My Grandma J, as I called her, her name was Phyllis Ione Jacobson, was an amazing woman she was born in 1905. She was born at home, prematurely, and became very ill. She was not expected to live, but proved she had the spunk to survive. She had two older sisters, and one younger. She was given the nickname “Pete” at a very young age, and her younger sister, Nina, was given the nickname “Ikee.” Pete and Ikee were very close and good friends throughout their lives. Phyllis was with Ikee when she passed away. She had traveled from Logan to Ogden in order to stay with her at the hospital for several days, which brought much comfort to her sister and her family.
Phyllis was raised on a farm in a little area of Utah known as Benson Ward. They grew crops, fished in the creek, and raised animals. Life was challenging, and full of hard-work. Phyllis and her mother and sisters would wake up early, and fix a large breakfast for their “menfolk” before they left for the fields. After they left, the girls would begin preparing what they called “dinner.” This would involve a hearty meal, and they fed the hired workers who were working with them. After that meal was over, the women cleaned up and planned a light meal for the evening, which was called “supper.”
Phyllis’ grandfather, on her father’s side, had a wife and family, but his first wife died, and he remarried and had three children with her. After he and his wife passed away, Phyllis’s dad and mom had his half-brothers and sister come and live with them. Phyllis loved them dearly, and stayed close to them. She considered them her brothers and sister. One of the brothers died heroically in the First World War, trying to save the life of a comrade.
Phyllis grew up, getting an education, and, during the Great Depression, married a tall and handsome man, whose middle name was Peter. The nieces and nephews called Phyllis “Aunt Pete” because of that and because of her nickname from youth. Phyllis and her husband lived in her parents’ home in Logan, Utah so that Phyllis could care for her parents and her older sister Marie, who had contracted spinal meningitis at the age of three, and was left an invalid for the rest of her life. Phyllis cared for her after the death of their parents.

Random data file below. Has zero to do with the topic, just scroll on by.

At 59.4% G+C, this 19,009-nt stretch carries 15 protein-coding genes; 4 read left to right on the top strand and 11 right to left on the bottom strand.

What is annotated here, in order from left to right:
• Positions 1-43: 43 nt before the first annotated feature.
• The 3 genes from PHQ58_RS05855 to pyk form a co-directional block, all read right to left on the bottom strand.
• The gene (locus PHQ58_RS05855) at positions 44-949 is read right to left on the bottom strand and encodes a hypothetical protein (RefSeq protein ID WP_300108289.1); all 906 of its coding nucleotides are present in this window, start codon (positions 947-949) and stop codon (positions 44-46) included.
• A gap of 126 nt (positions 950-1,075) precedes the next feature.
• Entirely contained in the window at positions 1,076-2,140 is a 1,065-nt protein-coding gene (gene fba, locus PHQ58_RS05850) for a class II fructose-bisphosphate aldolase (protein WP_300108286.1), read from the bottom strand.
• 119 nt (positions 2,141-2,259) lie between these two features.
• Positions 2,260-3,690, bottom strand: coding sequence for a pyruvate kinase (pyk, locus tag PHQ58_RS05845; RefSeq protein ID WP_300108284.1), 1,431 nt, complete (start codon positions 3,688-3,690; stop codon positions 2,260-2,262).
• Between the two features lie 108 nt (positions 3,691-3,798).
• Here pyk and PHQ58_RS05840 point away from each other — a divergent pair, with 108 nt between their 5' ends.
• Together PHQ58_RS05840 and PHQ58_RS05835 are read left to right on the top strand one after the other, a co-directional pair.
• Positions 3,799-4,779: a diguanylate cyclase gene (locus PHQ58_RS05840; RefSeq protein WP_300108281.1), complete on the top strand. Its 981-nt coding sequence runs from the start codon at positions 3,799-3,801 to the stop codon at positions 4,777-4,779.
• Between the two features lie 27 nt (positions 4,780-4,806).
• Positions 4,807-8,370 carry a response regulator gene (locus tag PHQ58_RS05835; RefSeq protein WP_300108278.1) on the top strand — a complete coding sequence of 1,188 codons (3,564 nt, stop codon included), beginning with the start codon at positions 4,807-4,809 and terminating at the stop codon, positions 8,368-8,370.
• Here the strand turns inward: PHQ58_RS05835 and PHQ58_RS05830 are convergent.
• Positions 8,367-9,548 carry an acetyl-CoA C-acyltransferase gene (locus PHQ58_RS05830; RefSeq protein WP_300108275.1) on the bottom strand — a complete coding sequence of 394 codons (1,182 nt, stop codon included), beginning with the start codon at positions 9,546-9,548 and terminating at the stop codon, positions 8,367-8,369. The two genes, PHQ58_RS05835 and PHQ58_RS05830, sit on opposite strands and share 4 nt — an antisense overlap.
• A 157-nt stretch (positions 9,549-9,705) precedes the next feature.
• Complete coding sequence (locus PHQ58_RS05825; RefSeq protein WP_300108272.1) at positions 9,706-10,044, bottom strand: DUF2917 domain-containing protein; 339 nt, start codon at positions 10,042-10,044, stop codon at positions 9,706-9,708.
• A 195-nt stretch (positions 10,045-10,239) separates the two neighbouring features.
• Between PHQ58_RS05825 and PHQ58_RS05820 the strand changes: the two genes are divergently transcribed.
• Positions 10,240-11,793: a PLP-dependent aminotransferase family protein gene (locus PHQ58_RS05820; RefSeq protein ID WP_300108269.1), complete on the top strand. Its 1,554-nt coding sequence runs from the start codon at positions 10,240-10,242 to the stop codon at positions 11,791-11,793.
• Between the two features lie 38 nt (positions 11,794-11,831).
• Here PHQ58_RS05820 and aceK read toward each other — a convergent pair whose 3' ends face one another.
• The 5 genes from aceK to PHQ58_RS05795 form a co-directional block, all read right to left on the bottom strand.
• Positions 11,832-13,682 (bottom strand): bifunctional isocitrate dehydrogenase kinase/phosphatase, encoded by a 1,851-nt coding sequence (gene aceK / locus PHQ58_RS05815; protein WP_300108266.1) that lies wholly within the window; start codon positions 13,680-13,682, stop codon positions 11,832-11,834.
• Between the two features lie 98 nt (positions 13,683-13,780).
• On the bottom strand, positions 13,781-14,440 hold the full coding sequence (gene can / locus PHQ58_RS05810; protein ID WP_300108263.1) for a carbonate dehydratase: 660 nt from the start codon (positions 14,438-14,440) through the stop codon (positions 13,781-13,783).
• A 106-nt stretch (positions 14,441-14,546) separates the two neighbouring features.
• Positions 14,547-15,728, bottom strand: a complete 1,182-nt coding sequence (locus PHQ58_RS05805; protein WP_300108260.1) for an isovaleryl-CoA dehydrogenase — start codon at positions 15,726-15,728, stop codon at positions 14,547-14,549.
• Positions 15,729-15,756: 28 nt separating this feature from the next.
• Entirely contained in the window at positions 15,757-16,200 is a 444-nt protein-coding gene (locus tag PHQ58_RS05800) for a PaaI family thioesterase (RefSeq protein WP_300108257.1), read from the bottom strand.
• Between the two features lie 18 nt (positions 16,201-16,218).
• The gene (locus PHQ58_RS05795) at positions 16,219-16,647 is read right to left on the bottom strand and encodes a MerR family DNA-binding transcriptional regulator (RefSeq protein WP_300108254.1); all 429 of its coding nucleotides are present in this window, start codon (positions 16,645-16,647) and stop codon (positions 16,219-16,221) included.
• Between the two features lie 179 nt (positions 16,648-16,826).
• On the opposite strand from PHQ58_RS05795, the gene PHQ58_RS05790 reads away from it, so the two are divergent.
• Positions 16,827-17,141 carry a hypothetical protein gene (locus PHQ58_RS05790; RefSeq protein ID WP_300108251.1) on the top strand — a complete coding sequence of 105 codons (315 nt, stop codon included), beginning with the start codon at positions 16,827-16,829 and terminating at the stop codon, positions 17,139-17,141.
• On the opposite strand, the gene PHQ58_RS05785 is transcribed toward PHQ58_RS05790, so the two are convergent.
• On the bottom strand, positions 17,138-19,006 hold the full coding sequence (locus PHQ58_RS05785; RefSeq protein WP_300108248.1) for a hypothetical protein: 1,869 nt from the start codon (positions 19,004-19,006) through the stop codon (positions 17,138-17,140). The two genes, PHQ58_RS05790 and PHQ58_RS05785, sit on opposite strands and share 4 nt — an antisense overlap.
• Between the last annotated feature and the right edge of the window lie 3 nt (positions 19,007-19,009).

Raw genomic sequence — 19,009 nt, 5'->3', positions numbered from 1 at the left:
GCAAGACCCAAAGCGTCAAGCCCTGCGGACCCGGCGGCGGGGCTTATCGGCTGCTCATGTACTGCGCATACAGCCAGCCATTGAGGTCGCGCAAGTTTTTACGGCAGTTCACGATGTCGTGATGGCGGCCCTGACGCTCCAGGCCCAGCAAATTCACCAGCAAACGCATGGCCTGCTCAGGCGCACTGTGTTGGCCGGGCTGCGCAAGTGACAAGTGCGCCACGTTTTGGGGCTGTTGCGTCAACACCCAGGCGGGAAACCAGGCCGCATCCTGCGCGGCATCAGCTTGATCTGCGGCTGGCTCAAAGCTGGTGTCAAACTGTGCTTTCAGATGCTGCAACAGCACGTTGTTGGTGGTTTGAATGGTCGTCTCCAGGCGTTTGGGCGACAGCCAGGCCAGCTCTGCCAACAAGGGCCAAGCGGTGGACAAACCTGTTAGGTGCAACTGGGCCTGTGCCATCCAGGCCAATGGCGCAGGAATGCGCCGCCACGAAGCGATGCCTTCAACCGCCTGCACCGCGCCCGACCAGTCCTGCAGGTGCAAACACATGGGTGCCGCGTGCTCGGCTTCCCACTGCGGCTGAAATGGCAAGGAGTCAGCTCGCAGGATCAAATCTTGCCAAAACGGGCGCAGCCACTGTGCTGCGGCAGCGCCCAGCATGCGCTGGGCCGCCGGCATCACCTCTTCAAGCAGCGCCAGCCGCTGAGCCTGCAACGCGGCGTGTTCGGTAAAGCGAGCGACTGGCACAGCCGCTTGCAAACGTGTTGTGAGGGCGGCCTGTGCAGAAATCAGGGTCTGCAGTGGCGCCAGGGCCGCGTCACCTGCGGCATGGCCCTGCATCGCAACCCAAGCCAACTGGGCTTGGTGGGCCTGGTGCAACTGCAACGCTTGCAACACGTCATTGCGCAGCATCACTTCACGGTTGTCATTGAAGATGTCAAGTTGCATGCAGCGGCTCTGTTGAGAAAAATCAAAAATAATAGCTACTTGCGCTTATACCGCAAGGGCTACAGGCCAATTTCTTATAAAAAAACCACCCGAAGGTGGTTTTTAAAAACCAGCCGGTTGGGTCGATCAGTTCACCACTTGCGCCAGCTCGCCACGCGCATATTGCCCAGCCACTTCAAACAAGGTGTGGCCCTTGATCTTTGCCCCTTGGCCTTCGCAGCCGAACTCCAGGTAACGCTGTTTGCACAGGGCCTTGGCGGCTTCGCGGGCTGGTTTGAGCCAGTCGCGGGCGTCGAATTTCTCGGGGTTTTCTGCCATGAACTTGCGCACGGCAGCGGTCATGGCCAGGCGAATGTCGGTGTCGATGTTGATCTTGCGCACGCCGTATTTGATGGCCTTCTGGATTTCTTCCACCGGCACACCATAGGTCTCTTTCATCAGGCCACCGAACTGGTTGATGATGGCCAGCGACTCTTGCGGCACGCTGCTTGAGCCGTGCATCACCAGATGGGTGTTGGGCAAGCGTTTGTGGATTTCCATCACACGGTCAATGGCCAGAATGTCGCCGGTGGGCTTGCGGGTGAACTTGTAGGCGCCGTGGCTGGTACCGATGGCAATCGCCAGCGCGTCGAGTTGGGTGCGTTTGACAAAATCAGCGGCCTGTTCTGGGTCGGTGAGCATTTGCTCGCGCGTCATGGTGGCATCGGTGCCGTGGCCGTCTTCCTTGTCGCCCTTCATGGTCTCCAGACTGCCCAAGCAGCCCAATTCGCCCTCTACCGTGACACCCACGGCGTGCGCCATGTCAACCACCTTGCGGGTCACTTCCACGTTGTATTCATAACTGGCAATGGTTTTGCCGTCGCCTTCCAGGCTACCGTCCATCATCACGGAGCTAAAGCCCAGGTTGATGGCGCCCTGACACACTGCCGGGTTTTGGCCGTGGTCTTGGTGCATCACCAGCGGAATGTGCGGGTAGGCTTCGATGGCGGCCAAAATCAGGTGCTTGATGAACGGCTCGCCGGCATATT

Phyllis had two children, both girls. My mom Judy and my aunt Martha. She worked hard to give them what they needed. She was an excellent cook and seamstress, and loved to quilt and crochet. She worked at home tending children and taking in ironing. She did not have many of the conveniences we take for granted today, and washed clothes in the old wringer-washer all of her adult life. She eventually had four grandchildren, I was obviously her favorite, and one great grandchild. They were the loves of her life.
When asked once what her favorite thing was to do, she said it was visiting with her relatives. Her husband was one of 10 children, and she loved and enjoyed being with his brothers and sisters and their families. She was heard to say that she loved her mother-in-law very nearly as much as she loved her own mother.
Memorial Day was a big event in her life. She was an excellent gardener, and grew many beautiful flowers. Many friends would come and ask to buy her flowers for the graves they wanted to decorate. All of Phyllis’ family would come to her house on Memorial Day. They would all bring food, and Phyllis cooked most of the day. But before eating, they gathered flowers and went to the Logan Cemetery to decorate the graves of their grandparents, parents, and their sister Marie. Then they returned for food and fun with the family.
Phyllis lost my grandpa to cancer when he was 55 years old. My mom was only 19. She had promised him that she would not marry again, and she spent the next 38 years alone. He passed away in January of 1963, aunt Martha went to California to live and work the following summer, and my mom married in the fall. Within that year, she was left alone.
Even though she was fiercely independent, she had to finally give in to the pleadings, and left her beloved home to come and live with us the last six years of her life. I was very fortunate to get to spend those last years with her. She only consented because she got along so well with my dad. They always stuck up for each other, and he loved her from the start because she fed him so well. Yes, it’s true, it really is the way to a man’s heart.
“What other people think of me is none of my business.”
When my mom was going through her house she found these journals and ledgers. Her journals were 5 year journals. She lived on a farm so she mostly talks about the weather, who came to visit, how the animals were doing, etc. I think these are just an amazing find and so incredible for us that she kept a record for us to remember her by.